28 May 2015

Bird Breath

Here's something every schoolkid should know, but very few people have ever even heard about. Despite centuries of study of bird anatomy, it was only really figured out in 2005! Read about it in Ward and Kirshvink, A New History of Life, which I recommend.

Birds (which are, for all practical purposes, saurischian dinosaurs whose last common ancestor with us was about 200 million plus years back) have a vastly superior respiratory system to that of mammals or other (extinct) dinosaurs. Their tracheas go all the way to where our diaphragm would be, and they have air sacs, which fill with air when they breathe. They then push the air through their lungs and out. So it's all one way flow, far more efficient than our in and out breathing. It was originally an adaptation to the low oxygen world of the early Triassic. It enables them to breathe independently of locomotion (mammals have to coordinate their breathing), use less energy to breathe, and survive on lower oxygen levels.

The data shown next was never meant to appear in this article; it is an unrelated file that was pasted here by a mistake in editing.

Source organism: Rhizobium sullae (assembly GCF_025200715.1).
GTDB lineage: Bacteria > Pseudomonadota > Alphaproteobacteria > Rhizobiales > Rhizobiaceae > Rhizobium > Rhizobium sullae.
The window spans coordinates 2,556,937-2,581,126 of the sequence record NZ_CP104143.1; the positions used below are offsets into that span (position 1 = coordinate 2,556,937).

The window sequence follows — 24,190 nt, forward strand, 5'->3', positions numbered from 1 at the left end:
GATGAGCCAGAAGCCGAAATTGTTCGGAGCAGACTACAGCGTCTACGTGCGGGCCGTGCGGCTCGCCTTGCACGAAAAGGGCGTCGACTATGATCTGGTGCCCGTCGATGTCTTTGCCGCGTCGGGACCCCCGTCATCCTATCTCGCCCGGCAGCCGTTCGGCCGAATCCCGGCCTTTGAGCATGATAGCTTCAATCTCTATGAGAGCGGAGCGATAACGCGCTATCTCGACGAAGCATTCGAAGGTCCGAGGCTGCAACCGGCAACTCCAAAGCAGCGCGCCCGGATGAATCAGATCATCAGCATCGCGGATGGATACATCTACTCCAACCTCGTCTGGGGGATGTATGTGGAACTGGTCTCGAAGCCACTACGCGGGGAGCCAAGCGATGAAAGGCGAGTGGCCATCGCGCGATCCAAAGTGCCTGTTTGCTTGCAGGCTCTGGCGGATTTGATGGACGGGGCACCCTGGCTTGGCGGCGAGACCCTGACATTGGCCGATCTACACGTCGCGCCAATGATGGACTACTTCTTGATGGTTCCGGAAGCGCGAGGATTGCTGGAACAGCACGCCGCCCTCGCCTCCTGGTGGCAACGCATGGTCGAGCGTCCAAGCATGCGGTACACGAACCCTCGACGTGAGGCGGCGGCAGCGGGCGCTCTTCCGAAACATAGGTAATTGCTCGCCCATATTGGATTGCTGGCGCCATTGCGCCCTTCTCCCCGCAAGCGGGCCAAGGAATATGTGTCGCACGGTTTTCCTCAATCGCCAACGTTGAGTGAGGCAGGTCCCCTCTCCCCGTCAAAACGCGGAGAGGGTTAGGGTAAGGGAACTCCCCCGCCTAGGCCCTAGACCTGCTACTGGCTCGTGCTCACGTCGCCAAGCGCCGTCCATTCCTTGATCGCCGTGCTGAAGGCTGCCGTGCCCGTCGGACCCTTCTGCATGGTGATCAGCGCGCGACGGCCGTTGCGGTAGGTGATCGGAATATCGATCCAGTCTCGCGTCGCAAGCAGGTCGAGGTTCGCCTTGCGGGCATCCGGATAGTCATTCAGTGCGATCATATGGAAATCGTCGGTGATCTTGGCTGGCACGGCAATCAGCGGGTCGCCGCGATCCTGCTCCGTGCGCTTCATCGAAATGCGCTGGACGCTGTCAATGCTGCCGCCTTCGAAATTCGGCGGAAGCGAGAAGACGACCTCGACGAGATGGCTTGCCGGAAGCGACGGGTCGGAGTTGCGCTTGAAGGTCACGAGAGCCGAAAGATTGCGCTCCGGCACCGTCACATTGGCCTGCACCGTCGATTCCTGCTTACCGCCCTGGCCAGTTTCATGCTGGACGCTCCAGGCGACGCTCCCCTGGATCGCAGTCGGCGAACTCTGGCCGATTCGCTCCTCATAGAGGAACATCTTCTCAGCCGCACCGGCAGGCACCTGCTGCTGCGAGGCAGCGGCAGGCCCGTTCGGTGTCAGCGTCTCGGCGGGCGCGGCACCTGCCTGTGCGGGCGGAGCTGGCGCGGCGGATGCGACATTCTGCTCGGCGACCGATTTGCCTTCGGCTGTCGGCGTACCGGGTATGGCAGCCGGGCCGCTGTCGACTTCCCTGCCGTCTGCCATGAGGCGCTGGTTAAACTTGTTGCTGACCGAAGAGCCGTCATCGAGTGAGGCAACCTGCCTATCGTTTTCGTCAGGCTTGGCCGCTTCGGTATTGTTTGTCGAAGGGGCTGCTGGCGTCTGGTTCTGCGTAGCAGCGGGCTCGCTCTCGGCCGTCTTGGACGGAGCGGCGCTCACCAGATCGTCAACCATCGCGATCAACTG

The homologous bones in saurischian dinosaur fossils prove that they too had this system.

Now, I bet you didn't know THAT.

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